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  1. Absolutely. I love my GSG 1911. It doesn't feel like a BB gun like a lot of the other .22 handguns do. Great gun. I highly recommend it.
  2. I'm not a swooper, so I can't comment on that application, but... I love my N3. Screen is very easy to read, easier than the other digitals, imho. The menus are easier to work through as well (if you're looking to use some of the additional features). It has an LZ offset that allows you to set the difference between the runway altitude and the LZ if you're at a dropzone where that difference is notable. Very handy feature. (Other alti's might have that feature, not sure). I play around with my canopy a lot at altitude, and I like the descent rate reading that's on the screen when you're in the saddle. What I don't like about the N3 is the mounting options. The soft rubber case protects it well, but I've seen them get pretty destroyed with lots of use. The gloves and wristbands for the Viso are pretty cool, and seem more robust.
  3. Perfect, thanks! Looking forward to it. Planning on driving in from Savannah tomorrow.
  4. Is there anything official information about this boogie available online, something more than the date and location, without reading through 24 pages of forum posts?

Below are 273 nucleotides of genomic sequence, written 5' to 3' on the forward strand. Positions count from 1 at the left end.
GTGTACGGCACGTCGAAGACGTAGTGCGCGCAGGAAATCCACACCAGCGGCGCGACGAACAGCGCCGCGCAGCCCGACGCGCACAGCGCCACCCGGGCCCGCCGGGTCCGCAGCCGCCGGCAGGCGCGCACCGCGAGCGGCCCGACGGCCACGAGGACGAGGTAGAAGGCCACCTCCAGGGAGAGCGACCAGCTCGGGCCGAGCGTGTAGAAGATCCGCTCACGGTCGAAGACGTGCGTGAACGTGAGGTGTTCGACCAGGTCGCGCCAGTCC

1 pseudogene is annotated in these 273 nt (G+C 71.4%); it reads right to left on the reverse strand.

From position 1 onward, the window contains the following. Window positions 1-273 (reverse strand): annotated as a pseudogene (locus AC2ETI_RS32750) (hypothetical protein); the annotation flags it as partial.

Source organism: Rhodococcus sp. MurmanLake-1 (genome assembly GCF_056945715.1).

5. Hey Nigel! I wear a Forerunner 610 when I jump now. I like it for a few different reasons. For instance, it picks up the GPS signal when I'm in the Otter. I have the center of the DZ set as a waypoint and can tell what the spot is before I get to the door. Of course, I always double-check visually, but on high-wind days where the spot is pretty far away and under the aircraft, I know exactly where to look for the DZ once I get to the door. At an off-airport LZ, like The Farm, which can blend in to the surroundings, that's pretty helpful. I also like knowing that I have some sort of backup plan in the case that I lose sight of the ground. In about five seconds I can have a display that gives me a distance and direction to the LZ. Helpful if low cloud rolls over or on cross-country high-pulls. (Obviously this isn't my primary navigation instrument, just a backup I like to have). Like you, I was pretty interested in my speeds. I wanted to figure out roughly what my glide ratio is in different configurations (by combining GPS and altimeter data) and how much cleaning up the wing (bringing slider down, loosening chest strap) affects glide. Also, Peter and I were curious what kind of glide ratio we were getting when we were tracking. (He came up with a number once based on geographical landmarks and altitudes, and I wanted to see if GPS data said the same thing). None of it is really vital information, it's just purely curiosity. My intent was to record it and analyze it on the ground. It worked for the most part, but my GPSr, being a running-oriented device, does some weird averaging/smoothing things sometimes. Obviously, don't get too wrapped up in watching it when you're under canopy, I know that you know that. I don't think that you need to keep it in your jumpsuit the whole time, though. As long as your focus is flying your parachute, an occasional glance at your GPSr is not going to make you crash and burn any more than an occasional glance at your altimeter.